June 14, 2021

What Every Musician needs to know about Tinnitus

What Every Musician needs to know about Tinnitus

The recent award success of Sound of Metal, in which Riz Ahmed plays a drummer who suffers hearing loss, has made many musicians aware of the dangers that performing music can pose to their hearing and health.

Though Ahmed's specific condition is unclear in the film, tinnitus is one of the most common causes of hearing loss, especially for performing musicians.

As reported by the Hearing Health Foundation, musicians are 400% more likely to have a hearing loss and 57% more likely to have tinnitus than the general public.

But what exactly is tinnitus, and what can a performer do to prevent it? We reached out to an expert and a musician living with tinnitus to learn more.

While there isn't a single trigger for tinnitus, Dr. Hope Lanter, lead audiologist at hear.com, says common causes include trauma to the ear or long term damage that develops over time. Tinnitus can also be a side effect of some medications.

“Trauma can be a single external event like an injury or constant exposure to loud noises. Some common culprits include gunfire, explosions, and crashes,” she says. “Similar to trauma, long-term degradation can occur from exposure to noises. The difference, however, is that the noises are less severe and over the course of a lifetime. For instance, a musician playing without earplugs could find their hearing being slowly chipped away.”

Curtis Forbes, Founder & CEO of Forbes Music Company, has been performing all over the world for more than 20 years. "I currently suffer from ringing and mild tinnitus, as a result of my long career in music. It can be a struggle at times," he admitted. "I personally have stopped listening to loud music and limit the amount of time I can wear headphones, and I don't perform often anymore."

So when should you start wearing hearing protection? Now. That said, younger musicians may not understand the consequences of long term exposure to loud music.

Forbes advises everyone in the scene to protect their hearing by limiting the volume and duration of extreme volumes, wearing ear plugs at gigs and at venues, and limiting the volume on personal audio devices, like headphones. “Often, the listening experience can be better with volume limiting and noise-reducing ear plugs that can improve the clarity and frequencies of the music.”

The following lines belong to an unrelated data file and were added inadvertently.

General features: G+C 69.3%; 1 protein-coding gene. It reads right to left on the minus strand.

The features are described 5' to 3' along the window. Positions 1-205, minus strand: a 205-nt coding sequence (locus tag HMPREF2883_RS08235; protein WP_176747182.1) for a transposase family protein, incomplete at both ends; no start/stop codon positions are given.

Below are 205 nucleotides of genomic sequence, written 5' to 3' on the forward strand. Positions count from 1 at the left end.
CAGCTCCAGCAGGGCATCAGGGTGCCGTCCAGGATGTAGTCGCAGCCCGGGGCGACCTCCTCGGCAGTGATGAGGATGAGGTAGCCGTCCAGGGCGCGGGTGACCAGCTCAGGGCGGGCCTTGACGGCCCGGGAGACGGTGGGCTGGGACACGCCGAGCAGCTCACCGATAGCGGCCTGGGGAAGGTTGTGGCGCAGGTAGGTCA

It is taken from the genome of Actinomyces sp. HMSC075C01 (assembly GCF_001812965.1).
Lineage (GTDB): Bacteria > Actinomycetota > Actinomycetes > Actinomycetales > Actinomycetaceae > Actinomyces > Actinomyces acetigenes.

As for what to look for with noise-reducing headphones and ear plugs, Forbes recommends making sure you choose something with strong attenuation, good sound reproduction, and limited frequency exaggeration, like EarPeace MUSIC PRO.

Hands holding EarPeace MUSIC PRO ear plugs and guitar

Harea Band guitarist pictured with EarPeace MUSIC PRO ear plugs.

In addition to proper gear and limiting the volume, Dr. Lanter recommends that artists should know when to give their ears a rest. “Plan to take a break after a particularly loud set or even on the hour. Walk away and move to a quiet spot where you’ll be able to rest up for 5-10 minutes before heading back."

Dr. Lanter also suggests giving yourself a hearing detox a day before playing. "Commit yourself to a day of silence where you can rest your mind and eardrums," she says.

Here are some additional steps you might consider after you've been diagnosed, according to Dr. Lanter.

  • If you have hearing loss from tinnitus, the best way to treat it is by wearing hearing aids. Hearing aids work by reintroducing those sounds you’re having trouble hearing back into your brain. And as the sounds return, your brain shuts off the internal amplifier that is causing the ringing. Approximately 60% of the people who have tinnitus and wear hearing aids experience significant relief.

  • Masking method is essentially listening to sounds that distract you from the ringing or buzzing produced by tinnitus. For instance, if tinnitus is keeping you from getting a good night’s rest, you can put a fan in your room and the sound it makes will help mask the ringing.

  • A lot of research has been conducted on the topic of tinnitus, and one of the key findings is that stress can trigger tinnitus. When you’re stressed out, there’s a tendency to perceive the ringing much louder than it actually is. So, what are you supposed to do when Tinnitus flares up? Lower your stress levels.

Warning signs of tinnitus might include hearing unusual sounds like ringing, hissing, buzzing, or whistling. It can be intermittent or constant, but it's critical to consult with a physician as soon as you notice it.

“Once diagnosed, you should immediately take steps to prevent further hearing loss or more severe Tinnitus,” says Forbes. “By taking the steps to mitigate further damage, you may be able to preserve what you have.”

Are you due for a check up? Adults age 18-40 should get their hearing tested every 3-5 years, but musicians should get checked at least once a year.

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